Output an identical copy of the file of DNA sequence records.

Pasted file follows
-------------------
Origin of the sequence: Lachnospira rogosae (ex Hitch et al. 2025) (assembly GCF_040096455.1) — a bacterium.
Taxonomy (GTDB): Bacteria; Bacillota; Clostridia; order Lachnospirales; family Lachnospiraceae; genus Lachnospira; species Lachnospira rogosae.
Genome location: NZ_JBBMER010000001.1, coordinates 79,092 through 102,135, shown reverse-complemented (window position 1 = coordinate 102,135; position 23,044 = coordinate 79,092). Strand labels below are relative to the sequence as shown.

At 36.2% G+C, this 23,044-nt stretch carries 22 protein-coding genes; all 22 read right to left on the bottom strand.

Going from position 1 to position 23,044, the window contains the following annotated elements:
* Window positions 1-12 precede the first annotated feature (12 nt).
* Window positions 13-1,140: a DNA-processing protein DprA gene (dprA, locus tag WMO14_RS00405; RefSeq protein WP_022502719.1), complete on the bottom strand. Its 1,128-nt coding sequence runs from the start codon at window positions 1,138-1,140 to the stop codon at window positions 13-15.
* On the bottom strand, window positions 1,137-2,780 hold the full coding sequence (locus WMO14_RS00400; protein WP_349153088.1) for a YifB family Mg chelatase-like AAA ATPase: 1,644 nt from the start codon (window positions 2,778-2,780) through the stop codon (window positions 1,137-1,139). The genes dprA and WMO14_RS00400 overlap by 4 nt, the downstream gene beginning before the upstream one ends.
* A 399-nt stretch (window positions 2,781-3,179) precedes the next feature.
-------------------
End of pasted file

Origin of the sequence: Lachnospira rogosae (ex Hitch et al. 2025) (assembly GCF_040096455.1) — a bacterium.
Taxonomy (GTDB): Bacteria; Bacillota; Clostridia; order Lachnospirales; family Lachnospiraceae; genus Lachnospira; species Lachnospira rogosae.
Genome location: NZ_JBBMER010000001.1, coordinates 79,092 through 102,135, shown reverse-complemented (window position 1 = coordinate 102,135; position 23,044 = coordinate 79,092). Strand labels below are relative to the sequence as shown.

At 36.2% G+C, this 23,044-nt stretch carries 22 protein-coding genes; all 22 read right to left on the bottom strand.

Going from position 1 to position 23,044, the window contains the following annotated elements:
* Window positions 1-12 precede the first annotated feature (12 nt).
* Window positions 13-1,140: a DNA-processing protein DprA gene (dprA, locus tag WMO14_RS00405; RefSeq protein WP_022502719.1), complete on the bottom strand. Its 1,128-nt coding sequence runs from the start codon at window positions 1,138-1,140 to the stop codon at window positions 13-15.
* On the bottom strand, window positions 1,137-2,780 hold the full coding sequence (locus WMO14_RS00400; protein WP_349153088.1) for a YifB family Mg chelatase-like AAA ATPase: 1,644 nt from the start codon (window positions 2,778-2,780) through the stop codon (window positions 1,137-1,139). The genes dprA and WMO14_RS00400 overlap by 4 nt, the downstream gene beginning before the upstream one ends.
* A 399-nt stretch (window positions 2,781-3,179) precedes the next feature.